Droughts and floods to be prioritised in development agenda

Houses submerged by floods at Kianjanga Village, Kirinyaga County. The government plans to prioritise climate as it seeks to counter the economic damages caused by natural disasters. [File, Standard]
Drought and floods will be prioritised in budget planning as the Government seeks to counter the economic damages caused by natural disasters.

Treasury Cabinet Secretary Henry Rotich estimated that the country loses between two and 2.8 per cent of GDP annually to climate-related disasters, which weather experts forecast will get more frequent and severe.

“Most projections show that the occurrence of these events will be more frequent and severe and will complicate Government efforts to transform the economy toward realising the Vision 2030 targets, the Big Four agenda as well as the Sustainable Development Goals (SDGs),” he said.

He added that Government was responding swiftly, including through adoption of a new policy.

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“In response, the Government has prioritised drought and floods in our development agenda and is one of the key flagship projects under the Kenya Vision 2030, and the current Medium-Term Plan III (2018-2022)," he said.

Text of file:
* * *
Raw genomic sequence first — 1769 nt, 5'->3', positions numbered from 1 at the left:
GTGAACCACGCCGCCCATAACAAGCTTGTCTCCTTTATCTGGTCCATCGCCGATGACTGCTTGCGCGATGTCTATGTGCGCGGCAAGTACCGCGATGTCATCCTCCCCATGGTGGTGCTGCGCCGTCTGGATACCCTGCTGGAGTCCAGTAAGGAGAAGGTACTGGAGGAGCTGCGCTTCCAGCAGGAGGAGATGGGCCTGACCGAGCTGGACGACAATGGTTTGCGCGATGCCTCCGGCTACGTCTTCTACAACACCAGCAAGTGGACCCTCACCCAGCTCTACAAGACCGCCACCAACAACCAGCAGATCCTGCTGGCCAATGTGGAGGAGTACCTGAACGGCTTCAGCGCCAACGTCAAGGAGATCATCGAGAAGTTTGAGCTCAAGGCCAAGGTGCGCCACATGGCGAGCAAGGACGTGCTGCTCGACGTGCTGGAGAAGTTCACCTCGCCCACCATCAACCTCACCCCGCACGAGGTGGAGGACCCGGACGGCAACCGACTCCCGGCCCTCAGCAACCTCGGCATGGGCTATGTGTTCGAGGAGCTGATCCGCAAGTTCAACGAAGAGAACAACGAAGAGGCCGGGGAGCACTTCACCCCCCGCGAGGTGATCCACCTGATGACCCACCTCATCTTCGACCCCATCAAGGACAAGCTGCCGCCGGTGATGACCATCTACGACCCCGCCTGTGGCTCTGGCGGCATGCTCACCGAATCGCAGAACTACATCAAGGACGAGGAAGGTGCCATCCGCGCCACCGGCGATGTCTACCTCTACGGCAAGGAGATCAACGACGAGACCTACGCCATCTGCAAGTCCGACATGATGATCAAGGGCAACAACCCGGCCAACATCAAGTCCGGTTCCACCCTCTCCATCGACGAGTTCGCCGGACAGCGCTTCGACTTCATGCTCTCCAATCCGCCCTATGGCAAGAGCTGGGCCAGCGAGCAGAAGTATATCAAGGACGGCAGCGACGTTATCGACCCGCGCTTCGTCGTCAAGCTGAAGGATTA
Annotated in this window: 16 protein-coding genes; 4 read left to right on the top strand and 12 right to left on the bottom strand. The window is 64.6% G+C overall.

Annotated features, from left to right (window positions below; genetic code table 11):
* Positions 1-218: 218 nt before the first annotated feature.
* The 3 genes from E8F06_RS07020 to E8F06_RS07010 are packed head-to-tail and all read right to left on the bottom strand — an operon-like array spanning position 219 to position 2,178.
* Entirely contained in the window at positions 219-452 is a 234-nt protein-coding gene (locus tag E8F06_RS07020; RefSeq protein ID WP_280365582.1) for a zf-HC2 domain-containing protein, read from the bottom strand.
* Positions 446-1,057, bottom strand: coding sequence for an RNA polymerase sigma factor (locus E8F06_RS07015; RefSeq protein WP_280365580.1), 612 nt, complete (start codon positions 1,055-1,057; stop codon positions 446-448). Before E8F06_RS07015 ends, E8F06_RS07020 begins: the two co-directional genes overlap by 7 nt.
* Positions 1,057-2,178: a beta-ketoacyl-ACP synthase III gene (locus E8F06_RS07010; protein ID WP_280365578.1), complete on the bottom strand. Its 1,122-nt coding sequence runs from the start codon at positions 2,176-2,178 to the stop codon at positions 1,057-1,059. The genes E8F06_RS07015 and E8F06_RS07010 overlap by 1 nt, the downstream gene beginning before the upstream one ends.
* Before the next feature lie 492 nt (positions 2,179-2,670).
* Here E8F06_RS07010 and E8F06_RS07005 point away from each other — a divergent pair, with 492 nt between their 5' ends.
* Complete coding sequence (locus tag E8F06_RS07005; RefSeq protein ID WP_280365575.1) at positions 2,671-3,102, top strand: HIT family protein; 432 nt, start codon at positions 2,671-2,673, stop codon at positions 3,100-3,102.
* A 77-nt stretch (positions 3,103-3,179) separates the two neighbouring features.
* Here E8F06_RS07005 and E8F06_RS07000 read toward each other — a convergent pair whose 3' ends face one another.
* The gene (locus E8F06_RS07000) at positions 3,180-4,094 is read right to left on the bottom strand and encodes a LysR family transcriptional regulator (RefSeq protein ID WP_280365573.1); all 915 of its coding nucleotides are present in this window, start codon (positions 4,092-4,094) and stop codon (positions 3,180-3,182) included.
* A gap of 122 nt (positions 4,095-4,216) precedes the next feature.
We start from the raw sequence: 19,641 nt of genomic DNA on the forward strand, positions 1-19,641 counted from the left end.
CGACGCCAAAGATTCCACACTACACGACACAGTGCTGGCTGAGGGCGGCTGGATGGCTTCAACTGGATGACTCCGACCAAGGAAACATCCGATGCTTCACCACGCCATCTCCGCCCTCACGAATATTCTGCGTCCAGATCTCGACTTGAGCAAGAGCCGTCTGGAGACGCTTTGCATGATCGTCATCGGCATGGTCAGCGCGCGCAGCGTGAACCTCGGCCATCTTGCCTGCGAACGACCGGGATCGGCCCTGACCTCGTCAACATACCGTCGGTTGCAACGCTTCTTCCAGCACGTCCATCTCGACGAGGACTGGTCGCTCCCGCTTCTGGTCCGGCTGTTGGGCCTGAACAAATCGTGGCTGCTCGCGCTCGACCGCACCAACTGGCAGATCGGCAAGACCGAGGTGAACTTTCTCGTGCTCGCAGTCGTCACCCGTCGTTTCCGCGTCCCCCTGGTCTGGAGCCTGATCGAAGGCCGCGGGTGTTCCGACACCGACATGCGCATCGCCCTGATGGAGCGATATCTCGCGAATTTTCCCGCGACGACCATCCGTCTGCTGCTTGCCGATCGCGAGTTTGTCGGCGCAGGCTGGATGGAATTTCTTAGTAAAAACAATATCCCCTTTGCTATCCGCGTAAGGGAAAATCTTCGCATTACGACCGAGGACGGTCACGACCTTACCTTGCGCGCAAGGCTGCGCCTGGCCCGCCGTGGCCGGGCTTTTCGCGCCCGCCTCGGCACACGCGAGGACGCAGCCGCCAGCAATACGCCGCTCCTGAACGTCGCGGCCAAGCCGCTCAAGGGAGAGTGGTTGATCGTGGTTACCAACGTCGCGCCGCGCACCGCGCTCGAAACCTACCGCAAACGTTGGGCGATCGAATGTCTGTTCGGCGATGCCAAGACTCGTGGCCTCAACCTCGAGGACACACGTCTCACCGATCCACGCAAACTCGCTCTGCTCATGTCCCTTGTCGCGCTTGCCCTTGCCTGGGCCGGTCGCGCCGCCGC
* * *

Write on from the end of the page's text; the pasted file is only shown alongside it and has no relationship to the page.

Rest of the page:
"Several county governments have also integrated climate hazards in their County Integrated Development’s Plans (CIDPs),” Mr Rotich said.

The CS spoke at Nairobi's Hilton Hotel during the Kenya Institute for Public Policy Research and Analysis (KIPPRA) annual regional conference. The theme for the three-day conference was 'Building Resilience to Mitigate the Impact of Drought and Floods'.

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The CS admitted that Kenya used reactive and short-term measures in response to disasters, blaming it on policy.

He, however, promised that this would change following the adoption of the National Disaster Risk Management Policy by Cabinet. The policy will serve “as the overarching framework on disaster risk management for the country". The policy aims to transform Kenya into a safe and disaster resilient nation.

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KIPPRA Executive Director Rose Ngugi said the conference would help build a conversation for a policy framework in building resilience of the economy against effects of climate change.  

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